“Boss Lady, I can go to Nassau for a funeral on Saturday?” “Of course Rissy, I am so sorry, was it a close family member?” “No, no one I knew”
Funerals, in the Caribbean, are not just a time for grieving, they are the best show in town, they are grand social events. Funerals are theater, with alternating frenzies of exaltation and fits of tribulation.
New clothes are invested in, musicians are hired, politicians fly in for never ending eulogies and no expense is spared. Which is why they take up the best part of a day. Which is why they are held on a weekend. Which is why Rissy needs to take the day off.
Raymond, a friend and respected member of our local community died recently and unexpectedly. He was young. His funeral was well attended.
David and I arrived early, a crowd had already gathered, not wanting to miss a moment. Badges were handed out, Raymond’s beaming face blazoned upon it. Most of the men wore Raymond tee shirts. The funeral director, sweating in polyester white gloves and black trilby hat grandly showed us to the front. David had been asked to say a few words. We passed the open coffin. Raymond lay peacefully inside, his head on a satin cushion, dressed in his Sunday best. The coffin gleaming, gilt handles shining. Brightly colored plastic wreaths resting at the foot, beside Raymond’s hammer and saw, the signs of his carpentry career.
An electric, five-piece band played, guitar and tambourines beating out.
David and I sat neatly side by side. English and tight lipped. The church filled. Its seams bursting, chairs scraped as extra chairs were brought in and unfolded. Family members arrived. Children were heaved onto laps to make more room. A large lady in a black and white polka dot dress, staggering under her grief, was ushered in beside me. A second lady arrived in the same dress. Oh dear I thought. When a third and fourth followed it dawned on me. Spots were the theme. Funeral ‘theme’s’ is the new trend. Hysterical crying began, the sisters and aunt’s so overcome with sadness would be dragged to their seats by uncles and brothers. Such was the mayhem that shoes were kicked off and lost in the crush, one sister fell to her knee’s sobbing uncontrollably, her body writhing back and forth, up and down, arms failing. Someone tried to lift her, the coffin rocked precariously, the funeral director rushed forward to steady Raymond. The lid was closed, missing shoes found, boxes of Kleenex handed out and the band came to a stop.
The revered took to the microphone and in an impressive shout began the fire-and brimstone service. Preachers, priests, evangelists, pastors and brothers followed. A funeral service in the Caribbean lasts for at least several hours.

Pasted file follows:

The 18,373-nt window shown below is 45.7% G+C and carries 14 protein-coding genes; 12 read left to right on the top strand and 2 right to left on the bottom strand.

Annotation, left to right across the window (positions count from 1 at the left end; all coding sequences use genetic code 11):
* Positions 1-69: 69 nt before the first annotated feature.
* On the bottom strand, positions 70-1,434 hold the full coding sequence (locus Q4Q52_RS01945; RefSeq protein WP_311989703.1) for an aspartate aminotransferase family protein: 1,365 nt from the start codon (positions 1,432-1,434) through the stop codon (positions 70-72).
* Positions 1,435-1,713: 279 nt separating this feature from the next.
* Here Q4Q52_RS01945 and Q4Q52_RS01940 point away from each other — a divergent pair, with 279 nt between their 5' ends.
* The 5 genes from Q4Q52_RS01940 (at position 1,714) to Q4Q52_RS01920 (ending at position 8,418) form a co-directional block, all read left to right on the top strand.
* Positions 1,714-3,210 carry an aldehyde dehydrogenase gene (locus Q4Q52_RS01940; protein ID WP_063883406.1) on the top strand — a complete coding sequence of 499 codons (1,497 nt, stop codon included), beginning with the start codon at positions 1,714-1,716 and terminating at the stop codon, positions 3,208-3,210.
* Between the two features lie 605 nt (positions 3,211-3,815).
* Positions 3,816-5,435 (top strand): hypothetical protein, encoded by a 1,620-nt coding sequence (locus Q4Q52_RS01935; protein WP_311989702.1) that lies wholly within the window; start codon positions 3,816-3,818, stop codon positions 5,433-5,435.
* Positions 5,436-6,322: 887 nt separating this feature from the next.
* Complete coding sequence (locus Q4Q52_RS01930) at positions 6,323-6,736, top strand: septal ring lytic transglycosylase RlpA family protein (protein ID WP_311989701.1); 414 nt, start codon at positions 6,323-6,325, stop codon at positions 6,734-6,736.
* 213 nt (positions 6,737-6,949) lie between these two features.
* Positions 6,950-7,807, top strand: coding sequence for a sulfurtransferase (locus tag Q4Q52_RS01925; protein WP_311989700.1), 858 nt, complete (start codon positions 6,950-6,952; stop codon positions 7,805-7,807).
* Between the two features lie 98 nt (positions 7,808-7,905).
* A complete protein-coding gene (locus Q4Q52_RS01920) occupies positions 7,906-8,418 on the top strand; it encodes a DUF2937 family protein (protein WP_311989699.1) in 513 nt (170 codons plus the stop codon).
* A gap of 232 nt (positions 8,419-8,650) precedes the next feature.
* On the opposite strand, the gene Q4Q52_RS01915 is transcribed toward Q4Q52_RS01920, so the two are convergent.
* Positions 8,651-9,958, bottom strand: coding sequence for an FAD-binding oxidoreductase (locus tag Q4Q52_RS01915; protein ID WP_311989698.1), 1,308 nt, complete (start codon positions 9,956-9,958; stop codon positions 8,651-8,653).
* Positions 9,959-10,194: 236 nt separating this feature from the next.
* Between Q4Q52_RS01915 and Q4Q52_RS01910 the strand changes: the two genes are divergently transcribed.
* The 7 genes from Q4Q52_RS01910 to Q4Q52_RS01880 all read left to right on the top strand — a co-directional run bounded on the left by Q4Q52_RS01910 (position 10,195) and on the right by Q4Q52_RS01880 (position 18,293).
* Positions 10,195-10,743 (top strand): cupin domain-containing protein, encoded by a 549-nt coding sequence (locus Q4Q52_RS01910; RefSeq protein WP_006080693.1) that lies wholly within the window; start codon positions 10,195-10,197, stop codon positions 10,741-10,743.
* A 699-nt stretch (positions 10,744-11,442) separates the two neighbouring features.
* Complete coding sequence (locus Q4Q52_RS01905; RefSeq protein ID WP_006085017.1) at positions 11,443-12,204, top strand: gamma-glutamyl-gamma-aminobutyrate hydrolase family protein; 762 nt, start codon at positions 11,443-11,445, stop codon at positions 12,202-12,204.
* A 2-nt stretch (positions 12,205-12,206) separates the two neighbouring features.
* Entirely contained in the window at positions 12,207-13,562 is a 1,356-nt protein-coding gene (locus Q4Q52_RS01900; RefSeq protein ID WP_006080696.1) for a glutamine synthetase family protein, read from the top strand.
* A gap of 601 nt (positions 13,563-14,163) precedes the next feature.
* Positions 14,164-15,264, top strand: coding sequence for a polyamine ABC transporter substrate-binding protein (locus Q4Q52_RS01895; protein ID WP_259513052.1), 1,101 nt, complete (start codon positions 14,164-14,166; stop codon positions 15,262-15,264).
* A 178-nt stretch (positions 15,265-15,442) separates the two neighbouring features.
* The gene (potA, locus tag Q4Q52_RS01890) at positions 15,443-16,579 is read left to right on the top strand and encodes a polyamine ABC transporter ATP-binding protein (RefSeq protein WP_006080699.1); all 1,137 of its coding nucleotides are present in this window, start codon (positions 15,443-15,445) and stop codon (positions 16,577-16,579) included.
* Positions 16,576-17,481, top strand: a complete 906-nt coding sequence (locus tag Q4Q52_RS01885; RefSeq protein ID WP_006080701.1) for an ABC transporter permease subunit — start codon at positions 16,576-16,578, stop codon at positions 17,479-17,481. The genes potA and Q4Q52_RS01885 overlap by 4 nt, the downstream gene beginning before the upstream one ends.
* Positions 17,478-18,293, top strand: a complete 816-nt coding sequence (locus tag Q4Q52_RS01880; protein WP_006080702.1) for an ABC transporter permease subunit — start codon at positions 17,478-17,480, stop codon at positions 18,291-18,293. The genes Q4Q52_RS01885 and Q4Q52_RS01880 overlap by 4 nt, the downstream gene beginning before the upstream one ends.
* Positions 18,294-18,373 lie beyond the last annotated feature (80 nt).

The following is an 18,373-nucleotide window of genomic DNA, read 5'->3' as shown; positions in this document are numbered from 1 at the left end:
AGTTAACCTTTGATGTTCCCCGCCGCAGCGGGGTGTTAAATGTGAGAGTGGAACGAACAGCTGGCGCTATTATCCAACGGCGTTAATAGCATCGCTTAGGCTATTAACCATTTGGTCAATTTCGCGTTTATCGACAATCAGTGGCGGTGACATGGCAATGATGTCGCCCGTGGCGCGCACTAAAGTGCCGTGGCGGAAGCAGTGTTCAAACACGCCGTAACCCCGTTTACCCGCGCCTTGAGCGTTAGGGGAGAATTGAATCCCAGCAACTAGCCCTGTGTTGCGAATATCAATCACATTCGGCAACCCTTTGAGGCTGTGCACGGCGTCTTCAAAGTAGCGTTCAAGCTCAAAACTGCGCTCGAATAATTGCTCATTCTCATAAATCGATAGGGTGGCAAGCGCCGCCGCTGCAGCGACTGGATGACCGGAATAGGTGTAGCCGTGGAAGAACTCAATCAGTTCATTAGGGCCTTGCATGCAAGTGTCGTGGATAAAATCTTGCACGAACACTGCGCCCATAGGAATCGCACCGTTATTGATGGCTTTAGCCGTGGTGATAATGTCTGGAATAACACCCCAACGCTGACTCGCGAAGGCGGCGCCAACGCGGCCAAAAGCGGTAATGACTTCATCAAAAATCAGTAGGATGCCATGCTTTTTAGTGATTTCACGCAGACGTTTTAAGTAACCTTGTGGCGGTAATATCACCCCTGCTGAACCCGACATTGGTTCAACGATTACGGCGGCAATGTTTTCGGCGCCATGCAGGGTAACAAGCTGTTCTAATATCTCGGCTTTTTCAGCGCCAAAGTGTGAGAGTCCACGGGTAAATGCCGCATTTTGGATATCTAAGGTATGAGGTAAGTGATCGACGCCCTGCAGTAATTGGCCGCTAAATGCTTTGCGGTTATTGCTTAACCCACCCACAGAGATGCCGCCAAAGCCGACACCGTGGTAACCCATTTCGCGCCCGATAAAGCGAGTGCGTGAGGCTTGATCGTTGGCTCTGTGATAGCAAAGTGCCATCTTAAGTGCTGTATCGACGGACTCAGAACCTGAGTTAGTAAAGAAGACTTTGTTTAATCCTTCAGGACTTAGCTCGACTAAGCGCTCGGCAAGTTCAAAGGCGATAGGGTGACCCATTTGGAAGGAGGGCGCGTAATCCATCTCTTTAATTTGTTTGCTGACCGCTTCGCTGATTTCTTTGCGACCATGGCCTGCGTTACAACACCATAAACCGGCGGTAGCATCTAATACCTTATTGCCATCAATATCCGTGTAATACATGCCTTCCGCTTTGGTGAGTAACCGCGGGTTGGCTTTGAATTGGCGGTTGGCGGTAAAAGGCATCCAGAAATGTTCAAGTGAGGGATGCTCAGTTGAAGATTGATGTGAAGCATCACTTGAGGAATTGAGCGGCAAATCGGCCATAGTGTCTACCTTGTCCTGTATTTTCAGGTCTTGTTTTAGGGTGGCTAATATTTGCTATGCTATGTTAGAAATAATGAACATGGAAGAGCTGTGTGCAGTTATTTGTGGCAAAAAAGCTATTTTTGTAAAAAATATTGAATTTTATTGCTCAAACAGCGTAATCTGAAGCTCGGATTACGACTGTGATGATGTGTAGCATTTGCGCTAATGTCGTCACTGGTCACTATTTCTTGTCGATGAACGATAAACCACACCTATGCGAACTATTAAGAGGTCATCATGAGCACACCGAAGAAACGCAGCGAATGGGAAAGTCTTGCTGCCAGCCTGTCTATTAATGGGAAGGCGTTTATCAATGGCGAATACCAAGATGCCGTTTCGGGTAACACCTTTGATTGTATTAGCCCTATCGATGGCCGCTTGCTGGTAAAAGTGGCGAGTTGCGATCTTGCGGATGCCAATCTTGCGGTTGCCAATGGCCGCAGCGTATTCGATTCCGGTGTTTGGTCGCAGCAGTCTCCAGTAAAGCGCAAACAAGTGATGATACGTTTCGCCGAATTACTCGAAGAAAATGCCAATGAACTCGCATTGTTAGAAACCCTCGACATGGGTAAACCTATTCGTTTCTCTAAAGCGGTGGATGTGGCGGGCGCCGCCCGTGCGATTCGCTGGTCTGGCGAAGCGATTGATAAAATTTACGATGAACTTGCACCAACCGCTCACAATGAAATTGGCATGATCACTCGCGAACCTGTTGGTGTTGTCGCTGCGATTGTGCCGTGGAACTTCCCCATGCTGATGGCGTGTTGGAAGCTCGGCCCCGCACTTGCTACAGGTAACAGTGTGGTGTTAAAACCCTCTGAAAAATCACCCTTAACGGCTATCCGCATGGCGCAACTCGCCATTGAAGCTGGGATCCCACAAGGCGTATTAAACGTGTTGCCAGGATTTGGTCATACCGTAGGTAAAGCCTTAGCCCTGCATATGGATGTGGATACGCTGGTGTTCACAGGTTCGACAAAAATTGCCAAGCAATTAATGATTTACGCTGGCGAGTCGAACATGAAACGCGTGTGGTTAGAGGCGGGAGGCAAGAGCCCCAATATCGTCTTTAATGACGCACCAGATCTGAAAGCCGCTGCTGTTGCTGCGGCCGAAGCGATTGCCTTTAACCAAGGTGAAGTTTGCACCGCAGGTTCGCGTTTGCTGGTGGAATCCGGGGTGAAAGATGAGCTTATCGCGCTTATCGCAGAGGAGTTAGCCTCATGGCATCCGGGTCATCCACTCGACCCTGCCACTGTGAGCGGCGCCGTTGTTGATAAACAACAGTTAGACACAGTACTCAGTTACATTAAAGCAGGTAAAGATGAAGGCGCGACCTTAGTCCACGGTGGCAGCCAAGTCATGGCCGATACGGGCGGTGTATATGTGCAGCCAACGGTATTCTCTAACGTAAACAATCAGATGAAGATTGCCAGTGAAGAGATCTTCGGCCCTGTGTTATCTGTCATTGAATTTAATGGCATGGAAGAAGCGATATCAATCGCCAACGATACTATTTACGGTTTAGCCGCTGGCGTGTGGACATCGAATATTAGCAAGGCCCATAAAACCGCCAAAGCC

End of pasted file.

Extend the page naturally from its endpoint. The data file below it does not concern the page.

People come and people go. Family members leave the church for a little break, children snore on wooden pews, fans whir endlessly over head, the audience participates “Oh yes Loooorddd, take our son and raise him from the dead, ooooh yesss, Loooorrrddyy, Lordy, Lordy” The rock band warms up again and the congregation stand, hips begin to swing, hands clap, children continue to snore. A gospel song, with well-worn words, drifts out to the crowd on the street, a trumpet joins in, more hands clap and the ladies begin to dance. Hallelujah.
I think back to my father’s funeral. A masterpiece of design, carefully crafted by the master himself, before he left us. Held in the charming church we had all been christened in, set in the shadows of a perfect English village. Also over subscribed, the congregation spilt outside into the dusty grave yard. No one made a murmur. No one stampeded the coffin, there were no plastic badges of my father’s face. We softly sang ‘Abide With Me’ The service ran for a clipped hour. Afterwards the crowd quietly walked into a gentle grey drizzle, back to their cars.
Coming out from Raymond’s funeral, into the dazzling hot sun the Junkanoo band stuck up, cymbals clashed, whistle’s blew, tom-tom drums beat, the coffin was laid onto a trailer, cover in coloured crepe paper and tricked up with silver and gold glitter. The traditional procession around town began, dancing polka dots and black suits paraded proudly behind Raymond.
“Up From The Dead He Arose” We sang at the tops of ours voices, as we approached the graveyard.
I had stood there just a year earlier. With Wesley, our foster child. I had watched, powerless, as the body of his mother was lowered into the ground and Wesley screamed and clawed at her coffin. But the band played on ‘Our Kingdom Come, Oh Happy Lord’ And the sun shone and the orange plastic wreaths never wilted. Never faded. Never died.